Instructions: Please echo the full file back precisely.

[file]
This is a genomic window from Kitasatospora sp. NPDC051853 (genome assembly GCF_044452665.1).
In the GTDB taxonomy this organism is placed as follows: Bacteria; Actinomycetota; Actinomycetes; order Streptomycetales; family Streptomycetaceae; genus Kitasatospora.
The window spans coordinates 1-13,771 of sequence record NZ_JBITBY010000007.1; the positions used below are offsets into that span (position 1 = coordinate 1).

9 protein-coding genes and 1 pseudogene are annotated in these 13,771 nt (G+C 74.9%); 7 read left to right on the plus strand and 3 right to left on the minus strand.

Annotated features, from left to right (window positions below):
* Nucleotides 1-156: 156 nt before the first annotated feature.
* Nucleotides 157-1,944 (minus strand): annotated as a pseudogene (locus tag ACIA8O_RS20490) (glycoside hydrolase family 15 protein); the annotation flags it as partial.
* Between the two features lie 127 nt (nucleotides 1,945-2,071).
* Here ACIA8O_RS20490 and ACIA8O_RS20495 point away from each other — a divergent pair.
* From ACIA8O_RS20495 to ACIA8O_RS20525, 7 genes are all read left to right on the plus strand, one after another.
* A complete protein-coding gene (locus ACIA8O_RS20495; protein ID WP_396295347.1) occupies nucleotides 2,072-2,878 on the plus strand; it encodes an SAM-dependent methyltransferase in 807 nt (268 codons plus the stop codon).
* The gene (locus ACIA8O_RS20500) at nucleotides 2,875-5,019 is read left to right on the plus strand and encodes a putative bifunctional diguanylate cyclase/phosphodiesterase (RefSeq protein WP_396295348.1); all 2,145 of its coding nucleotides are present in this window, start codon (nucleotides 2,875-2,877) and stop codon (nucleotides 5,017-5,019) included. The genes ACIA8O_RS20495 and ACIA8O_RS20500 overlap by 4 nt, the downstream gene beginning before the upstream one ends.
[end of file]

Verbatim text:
This is a genomic window from Kitasatospora sp. NPDC051853 (genome assembly GCF_044452665.1).
In the GTDB taxonomy this organism is placed as follows: Bacteria; Actinomycetota; Actinomycetes; order Streptomycetales; family Streptomycetaceae; genus Kitasatospora.
The window spans coordinates 1-13,771 of sequence record NZ_JBITBY010000007.1; the positions used below are offsets into that span (position 1 = coordinate 1).

9 protein-coding genes and 1 pseudogene are annotated in these 13,771 nt (G+C 74.9%); 7 read left to right on the plus strand and 3 right to left on the minus strand.

Annotated features, from left to right (window positions below):
* Nucleotides 1-156: 156 nt before the first annotated feature.
* Nucleotides 157-1,944 (minus strand): annotated as a pseudogene (locus tag ACIA8O_RS20490) (glycoside hydrolase family 15 protein); the annotation flags it as partial.
* Between the two features lie 127 nt (nucleotides 1,945-2,071).
* Here ACIA8O_RS20490 and ACIA8O_RS20495 point away from each other — a divergent pair.
* From ACIA8O_RS20495 to ACIA8O_RS20525, 7 genes are all read left to right on the plus strand, one after another.
* A complete protein-coding gene (locus ACIA8O_RS20495; protein ID WP_396295347.1) occupies nucleotides 2,072-2,878 on the plus strand; it encodes an SAM-dependent methyltransferase in 807 nt (268 codons plus the stop codon).
* The gene (locus ACIA8O_RS20500) at nucleotides 2,875-5,019 is read left to right on the plus strand and encodes a putative bifunctional diguanylate cyclase/phosphodiesterase (RefSeq protein WP_396295348.1); all 2,145 of its coding nucleotides are present in this window, start codon (nucleotides 2,875-2,877) and stop codon (nucleotides 5,017-5,019) included. The genes ACIA8O_RS20495 and ACIA8O_RS20500 overlap by 4 nt, the downstream gene beginning before the upstream one ends.